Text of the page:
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This volume comes with an introduction by Walter Duranty, who certainly knows about Russia, and Dr. C.-E. A. Winslow, who knows the authors and who met them at the Hotel National in Moscow in 1936. The book includes the letters of Mr. Harry Timbres, the journal of his wife, and some reference to their children. The authors, who are Quakers, went to Russia to study the system and particularly to look at socialized medicine. Harry Timbres was interested in the prevention of malaria, and shortly after their arrival in Russia they made contacts with Russian health authorities and with Dr. Sigerist. The letters give a clear picture of events in Russia and particularly of the antimalaria work. The journal of Rebecca Timbres reveals much more of Russian habits of mind and of the conditions than do the letters of Harry Timbres. It is interesting to read at this time Litvinov's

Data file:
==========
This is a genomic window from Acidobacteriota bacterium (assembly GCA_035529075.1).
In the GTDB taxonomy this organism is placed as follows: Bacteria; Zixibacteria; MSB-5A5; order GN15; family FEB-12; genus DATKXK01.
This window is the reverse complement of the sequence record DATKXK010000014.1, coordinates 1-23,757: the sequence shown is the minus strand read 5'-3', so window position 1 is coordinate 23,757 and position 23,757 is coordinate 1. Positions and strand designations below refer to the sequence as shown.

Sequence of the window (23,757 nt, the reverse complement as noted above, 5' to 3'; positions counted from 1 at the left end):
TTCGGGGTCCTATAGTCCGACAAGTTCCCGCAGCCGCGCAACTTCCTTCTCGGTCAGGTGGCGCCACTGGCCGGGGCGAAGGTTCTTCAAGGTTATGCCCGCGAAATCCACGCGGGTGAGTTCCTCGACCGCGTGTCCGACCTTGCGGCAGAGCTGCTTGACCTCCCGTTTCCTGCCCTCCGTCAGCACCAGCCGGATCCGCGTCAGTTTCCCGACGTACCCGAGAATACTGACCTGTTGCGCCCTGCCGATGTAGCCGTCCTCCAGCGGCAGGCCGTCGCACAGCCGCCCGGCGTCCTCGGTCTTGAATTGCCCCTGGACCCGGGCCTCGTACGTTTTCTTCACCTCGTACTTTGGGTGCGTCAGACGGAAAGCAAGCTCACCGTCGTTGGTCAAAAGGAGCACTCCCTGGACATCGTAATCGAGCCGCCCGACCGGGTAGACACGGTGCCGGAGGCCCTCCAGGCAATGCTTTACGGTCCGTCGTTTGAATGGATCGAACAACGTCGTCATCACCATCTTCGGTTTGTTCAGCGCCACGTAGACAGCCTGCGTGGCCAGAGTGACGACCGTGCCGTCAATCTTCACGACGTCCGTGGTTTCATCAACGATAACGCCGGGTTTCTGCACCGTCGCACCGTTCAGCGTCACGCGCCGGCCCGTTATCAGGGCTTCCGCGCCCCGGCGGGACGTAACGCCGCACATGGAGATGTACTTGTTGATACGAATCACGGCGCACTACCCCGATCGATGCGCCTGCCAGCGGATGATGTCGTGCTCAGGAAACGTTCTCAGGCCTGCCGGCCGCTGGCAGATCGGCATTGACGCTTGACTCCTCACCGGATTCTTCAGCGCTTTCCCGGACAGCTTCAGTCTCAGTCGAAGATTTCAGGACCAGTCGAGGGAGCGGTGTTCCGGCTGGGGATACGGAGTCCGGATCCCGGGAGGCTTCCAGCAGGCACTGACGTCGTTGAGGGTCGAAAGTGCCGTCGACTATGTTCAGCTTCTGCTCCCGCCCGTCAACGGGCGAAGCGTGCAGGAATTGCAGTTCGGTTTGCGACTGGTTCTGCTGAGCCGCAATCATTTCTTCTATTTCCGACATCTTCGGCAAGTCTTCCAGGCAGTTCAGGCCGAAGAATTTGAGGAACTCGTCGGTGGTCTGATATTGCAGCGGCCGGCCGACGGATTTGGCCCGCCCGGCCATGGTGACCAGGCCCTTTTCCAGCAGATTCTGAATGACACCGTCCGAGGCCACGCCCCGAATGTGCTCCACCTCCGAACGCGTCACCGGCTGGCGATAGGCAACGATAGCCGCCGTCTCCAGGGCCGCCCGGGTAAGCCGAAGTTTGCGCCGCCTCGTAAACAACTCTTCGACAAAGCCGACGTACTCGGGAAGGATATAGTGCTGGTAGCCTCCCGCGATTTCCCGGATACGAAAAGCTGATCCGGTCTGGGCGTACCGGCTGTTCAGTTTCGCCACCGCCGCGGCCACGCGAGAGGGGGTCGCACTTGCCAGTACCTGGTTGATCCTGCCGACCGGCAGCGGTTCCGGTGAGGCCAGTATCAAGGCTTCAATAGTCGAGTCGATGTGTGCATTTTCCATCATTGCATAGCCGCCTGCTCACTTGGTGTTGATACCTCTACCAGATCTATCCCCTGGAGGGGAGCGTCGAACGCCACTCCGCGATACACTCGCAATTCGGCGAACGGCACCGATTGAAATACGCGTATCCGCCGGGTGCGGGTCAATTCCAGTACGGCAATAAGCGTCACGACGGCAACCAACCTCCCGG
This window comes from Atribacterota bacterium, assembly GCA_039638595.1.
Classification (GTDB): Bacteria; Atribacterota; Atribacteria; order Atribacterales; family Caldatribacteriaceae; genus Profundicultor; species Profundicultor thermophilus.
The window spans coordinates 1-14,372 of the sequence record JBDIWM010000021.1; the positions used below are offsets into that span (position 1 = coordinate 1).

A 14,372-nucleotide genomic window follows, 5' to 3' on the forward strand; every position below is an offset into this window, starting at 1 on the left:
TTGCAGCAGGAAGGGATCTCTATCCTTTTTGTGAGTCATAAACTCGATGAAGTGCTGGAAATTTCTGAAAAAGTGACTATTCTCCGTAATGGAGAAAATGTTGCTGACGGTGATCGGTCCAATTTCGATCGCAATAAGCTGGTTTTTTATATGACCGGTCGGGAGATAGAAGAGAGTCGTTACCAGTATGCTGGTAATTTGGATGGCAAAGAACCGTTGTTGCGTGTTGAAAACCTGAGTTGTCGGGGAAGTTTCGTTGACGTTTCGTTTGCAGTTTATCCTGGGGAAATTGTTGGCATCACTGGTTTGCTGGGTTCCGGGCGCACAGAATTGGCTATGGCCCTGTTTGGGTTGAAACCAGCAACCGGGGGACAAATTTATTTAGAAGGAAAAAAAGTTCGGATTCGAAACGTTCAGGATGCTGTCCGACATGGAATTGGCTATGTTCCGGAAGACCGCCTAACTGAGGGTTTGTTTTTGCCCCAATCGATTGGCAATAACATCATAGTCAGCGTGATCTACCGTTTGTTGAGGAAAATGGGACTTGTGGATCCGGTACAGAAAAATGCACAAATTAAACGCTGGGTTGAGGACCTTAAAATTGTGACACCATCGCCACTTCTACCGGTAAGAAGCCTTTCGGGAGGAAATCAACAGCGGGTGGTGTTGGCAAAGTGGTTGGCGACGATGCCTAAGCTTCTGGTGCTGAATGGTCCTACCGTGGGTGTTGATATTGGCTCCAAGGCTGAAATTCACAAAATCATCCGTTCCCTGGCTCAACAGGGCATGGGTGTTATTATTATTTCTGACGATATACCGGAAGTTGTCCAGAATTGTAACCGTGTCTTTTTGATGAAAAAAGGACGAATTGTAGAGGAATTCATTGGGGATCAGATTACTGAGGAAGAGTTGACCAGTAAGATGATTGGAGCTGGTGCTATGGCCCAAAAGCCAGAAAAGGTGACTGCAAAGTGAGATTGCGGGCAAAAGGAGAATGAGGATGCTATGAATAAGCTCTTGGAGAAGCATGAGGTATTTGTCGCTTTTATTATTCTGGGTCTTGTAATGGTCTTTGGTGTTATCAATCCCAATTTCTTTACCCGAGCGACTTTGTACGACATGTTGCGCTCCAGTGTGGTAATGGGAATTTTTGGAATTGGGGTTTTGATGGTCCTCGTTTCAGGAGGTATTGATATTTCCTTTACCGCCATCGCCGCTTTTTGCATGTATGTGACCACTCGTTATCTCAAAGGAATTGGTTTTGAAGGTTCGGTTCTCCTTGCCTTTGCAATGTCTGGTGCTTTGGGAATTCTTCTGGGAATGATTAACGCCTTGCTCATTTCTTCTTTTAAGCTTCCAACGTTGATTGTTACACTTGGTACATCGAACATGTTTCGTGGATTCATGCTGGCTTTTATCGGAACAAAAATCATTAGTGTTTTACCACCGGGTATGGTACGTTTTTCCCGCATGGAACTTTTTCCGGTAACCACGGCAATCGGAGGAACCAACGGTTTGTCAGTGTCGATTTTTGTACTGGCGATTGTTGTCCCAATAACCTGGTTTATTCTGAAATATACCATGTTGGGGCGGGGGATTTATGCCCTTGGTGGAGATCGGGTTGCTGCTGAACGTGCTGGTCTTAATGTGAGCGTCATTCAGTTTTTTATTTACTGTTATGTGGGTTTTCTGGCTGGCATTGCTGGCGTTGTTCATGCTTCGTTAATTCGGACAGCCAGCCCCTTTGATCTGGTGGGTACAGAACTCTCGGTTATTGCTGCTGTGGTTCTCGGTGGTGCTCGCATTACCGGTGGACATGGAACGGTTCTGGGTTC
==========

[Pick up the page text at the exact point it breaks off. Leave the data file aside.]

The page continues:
We Didn't Ask Utopia: A Quaker Family in Soviet Russia. JAMA. 1939;113(23):2086. doi:10.1001/jama.1939.02800480072034
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